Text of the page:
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South Jersey officials oppose toll road merger
ATLANTIC CITY, N.J. (AP) - Almost every New Jersey governor since William T. Cahill in the early 1970s has discussed merging the state’s three toll roads under one government superagency. Each eventually did a U-turn away from the idea.
When the Garden State Parkway and New Jersey Turnpike were merged under one agency in 2003, then-Gov. Jim McGreevey cited the South Jersey Transportation Authority’s multifaceted mission in putting the turnpike and parkway under the New Jersey Turnpike Authority, but leaving out the Atlantic City Expressway.
The expressway was excluded due to legal and financial complexities attached to the joint operation of the Atlantic City Expressway and the airport by one agency, the SJTA. But one transportation analyst asserted the ties between the airport and expressway were cut when the SJTA was relieved of Atlantic City International’s operation by the Port Authority.
Tony Marino, who was an expressway executive for 25 years before retiring in 2003, also believes the expressway could become vulnerable to a takeover by the Turnpike Authority unless South Jersey lawmakers shield it from a merger.
“The unstated reason by South Jersey politicians to keep the SJTA and the Atlantic City Expressway in South Jersey hands is to protect the patronage influence in South Jersey. It’s not just Democrats but Republicans. They just don’t want to give up control over jobs at the SJTA,” Marino told The Press of Atlantic City (http://bit.ly/1dNVjAR).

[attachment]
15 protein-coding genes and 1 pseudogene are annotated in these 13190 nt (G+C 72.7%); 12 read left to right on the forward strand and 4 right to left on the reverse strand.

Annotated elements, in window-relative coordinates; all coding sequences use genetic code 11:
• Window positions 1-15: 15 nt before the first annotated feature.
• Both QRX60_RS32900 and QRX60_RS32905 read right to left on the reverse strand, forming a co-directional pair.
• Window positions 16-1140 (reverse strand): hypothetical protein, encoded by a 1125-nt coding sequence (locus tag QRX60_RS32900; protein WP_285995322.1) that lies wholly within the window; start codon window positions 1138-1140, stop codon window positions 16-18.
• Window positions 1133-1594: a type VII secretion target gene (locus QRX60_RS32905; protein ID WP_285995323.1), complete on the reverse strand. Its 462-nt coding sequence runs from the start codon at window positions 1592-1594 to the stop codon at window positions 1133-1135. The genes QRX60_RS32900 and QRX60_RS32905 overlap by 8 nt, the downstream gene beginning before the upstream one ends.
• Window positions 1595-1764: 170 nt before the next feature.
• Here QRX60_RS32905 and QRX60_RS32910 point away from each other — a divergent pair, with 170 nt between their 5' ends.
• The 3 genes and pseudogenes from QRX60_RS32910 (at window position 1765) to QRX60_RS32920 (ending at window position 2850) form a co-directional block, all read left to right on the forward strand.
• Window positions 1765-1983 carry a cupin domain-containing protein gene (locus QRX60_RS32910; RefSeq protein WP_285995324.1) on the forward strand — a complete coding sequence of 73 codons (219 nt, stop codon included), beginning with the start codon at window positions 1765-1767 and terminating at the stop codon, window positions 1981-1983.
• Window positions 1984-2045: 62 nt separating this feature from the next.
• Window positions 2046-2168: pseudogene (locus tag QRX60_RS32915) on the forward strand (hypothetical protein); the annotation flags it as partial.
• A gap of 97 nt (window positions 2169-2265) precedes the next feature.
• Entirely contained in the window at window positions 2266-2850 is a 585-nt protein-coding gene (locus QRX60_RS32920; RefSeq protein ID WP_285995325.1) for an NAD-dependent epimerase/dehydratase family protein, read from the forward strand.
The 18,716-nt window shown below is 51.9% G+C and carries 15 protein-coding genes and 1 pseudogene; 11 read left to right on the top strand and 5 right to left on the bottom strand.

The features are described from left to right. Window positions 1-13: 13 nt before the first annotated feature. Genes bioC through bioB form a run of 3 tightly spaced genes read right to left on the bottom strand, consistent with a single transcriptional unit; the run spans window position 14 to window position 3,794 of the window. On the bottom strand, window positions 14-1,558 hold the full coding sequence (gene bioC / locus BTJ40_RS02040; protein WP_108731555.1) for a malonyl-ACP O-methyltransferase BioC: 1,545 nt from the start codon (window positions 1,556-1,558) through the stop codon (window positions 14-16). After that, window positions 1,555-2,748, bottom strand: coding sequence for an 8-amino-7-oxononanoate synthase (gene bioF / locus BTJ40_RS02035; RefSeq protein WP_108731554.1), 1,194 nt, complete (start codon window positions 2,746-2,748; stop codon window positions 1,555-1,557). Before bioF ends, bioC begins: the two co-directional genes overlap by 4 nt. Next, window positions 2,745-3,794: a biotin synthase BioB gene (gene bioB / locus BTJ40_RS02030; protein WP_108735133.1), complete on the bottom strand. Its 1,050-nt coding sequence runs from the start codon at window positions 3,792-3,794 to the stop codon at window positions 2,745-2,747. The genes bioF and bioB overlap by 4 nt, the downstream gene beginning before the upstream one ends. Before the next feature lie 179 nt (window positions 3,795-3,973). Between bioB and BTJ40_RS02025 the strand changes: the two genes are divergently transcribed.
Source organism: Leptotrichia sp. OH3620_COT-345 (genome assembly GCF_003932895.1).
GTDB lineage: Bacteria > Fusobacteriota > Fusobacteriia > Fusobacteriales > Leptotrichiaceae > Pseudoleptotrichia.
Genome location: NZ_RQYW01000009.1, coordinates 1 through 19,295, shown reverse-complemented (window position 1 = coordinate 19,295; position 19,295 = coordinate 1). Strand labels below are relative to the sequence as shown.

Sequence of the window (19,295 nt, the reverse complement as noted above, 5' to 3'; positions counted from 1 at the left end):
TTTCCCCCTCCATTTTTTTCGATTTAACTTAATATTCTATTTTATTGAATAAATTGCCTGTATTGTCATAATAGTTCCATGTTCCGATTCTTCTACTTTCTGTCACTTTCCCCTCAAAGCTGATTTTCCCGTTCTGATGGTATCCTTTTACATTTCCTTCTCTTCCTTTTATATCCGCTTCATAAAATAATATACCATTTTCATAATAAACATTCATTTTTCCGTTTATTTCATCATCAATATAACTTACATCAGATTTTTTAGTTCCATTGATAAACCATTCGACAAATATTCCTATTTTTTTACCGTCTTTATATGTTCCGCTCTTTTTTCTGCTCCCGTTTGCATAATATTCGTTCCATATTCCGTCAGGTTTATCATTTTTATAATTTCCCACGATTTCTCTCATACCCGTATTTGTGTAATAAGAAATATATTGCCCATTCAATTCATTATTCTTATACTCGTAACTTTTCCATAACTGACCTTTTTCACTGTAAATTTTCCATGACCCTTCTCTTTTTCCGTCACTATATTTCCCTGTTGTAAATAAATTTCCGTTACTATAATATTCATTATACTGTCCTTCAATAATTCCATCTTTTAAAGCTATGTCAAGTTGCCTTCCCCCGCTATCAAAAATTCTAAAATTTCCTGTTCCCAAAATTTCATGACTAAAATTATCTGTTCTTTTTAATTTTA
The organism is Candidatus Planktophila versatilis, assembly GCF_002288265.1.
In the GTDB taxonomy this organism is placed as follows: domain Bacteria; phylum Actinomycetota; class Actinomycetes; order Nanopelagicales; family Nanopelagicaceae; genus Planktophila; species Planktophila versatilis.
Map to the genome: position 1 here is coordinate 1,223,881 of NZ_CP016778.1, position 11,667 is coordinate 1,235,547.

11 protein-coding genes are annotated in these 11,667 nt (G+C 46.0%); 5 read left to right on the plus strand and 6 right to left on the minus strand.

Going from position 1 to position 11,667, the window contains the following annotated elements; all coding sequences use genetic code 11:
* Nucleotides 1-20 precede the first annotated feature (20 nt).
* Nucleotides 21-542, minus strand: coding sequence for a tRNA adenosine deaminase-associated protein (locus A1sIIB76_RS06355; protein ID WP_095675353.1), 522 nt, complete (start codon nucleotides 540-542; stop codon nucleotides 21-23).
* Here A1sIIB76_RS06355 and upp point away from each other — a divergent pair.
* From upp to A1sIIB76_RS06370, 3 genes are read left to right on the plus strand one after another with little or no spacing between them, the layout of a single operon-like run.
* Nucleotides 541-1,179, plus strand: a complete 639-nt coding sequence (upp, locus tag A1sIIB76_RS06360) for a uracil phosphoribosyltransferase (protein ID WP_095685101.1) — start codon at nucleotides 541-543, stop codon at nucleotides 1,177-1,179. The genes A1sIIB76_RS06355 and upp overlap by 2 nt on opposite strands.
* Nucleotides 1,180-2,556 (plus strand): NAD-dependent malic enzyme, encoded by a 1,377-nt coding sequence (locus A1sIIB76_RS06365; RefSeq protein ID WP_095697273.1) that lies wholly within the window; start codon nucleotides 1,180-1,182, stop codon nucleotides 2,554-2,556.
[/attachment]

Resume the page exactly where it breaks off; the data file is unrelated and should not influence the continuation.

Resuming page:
Marino cited himself as an example of how the patronage game works. His appointment to an expressway executive job in 1979 was made by then-state Sen. Steven P. Perskie, an Atlantic County Democrat. Marino had helped Perskie get elected by managing his Senate campaign.
Most of the governors since the 1970s have considered merging or placing tighter controls on all three state toll roads, but Republican Gov. Chris Christie has not advocated such a plan.
State Sen. Jim Whelan, D-Atlantic, said there are no discussions with the Governor's Office to fold the expressway into the Turnpike Authority. However, Whelan acknowledged there always is a chance the proposal could be resurrected amid the Port Authority’s takeover of the airport.
“You never say never,” Whelan said. “The Port Authority has operational control of the airport. But it does not have complete control.”
Under a deal worked out in July, the Port Authority took charge of Atlantic City International’s management, but the SJTA remained the airport’s owner. The Port Authority’s clout in the aviation industry is seen as key to attracting new airlines to the Atlantic City market. The giant agency also operates the Kennedy, LaGuardia and Stewart airports in New York and the Newark Liberty and Teterboro airports in New Jersey.
Whelan argued that as long as the SJTA remains the airport’s owner, there is still a “financial interconnectiveness” between the airport and the expressway that should keep the expressway under SJTA control.
“The revenues from the expressway are still tied to the financial obligations the airport has,” Whelan said. “That did not change when the Port Authority came in. They don’t own it at this point.”
The expressway is the main artery to Atlantic City, traveled by 53 million vehicles annually and generating more than $79 million in toll revenue. The airport, on the other hand, never turned a profit under the SJTA’s control and handles just 1.4 million passengers each year.
Unique bond covenants allowing the expressway to subsidize the airport always have complicated efforts to fold the expressway’s operations into the Turnpike Authority. Geographic considerations also have popped up over the years. South Jersey officials have worried the expressway could be overshadowed by the larger turnpike and parkway and fall under the influence of North Jersey politicians.
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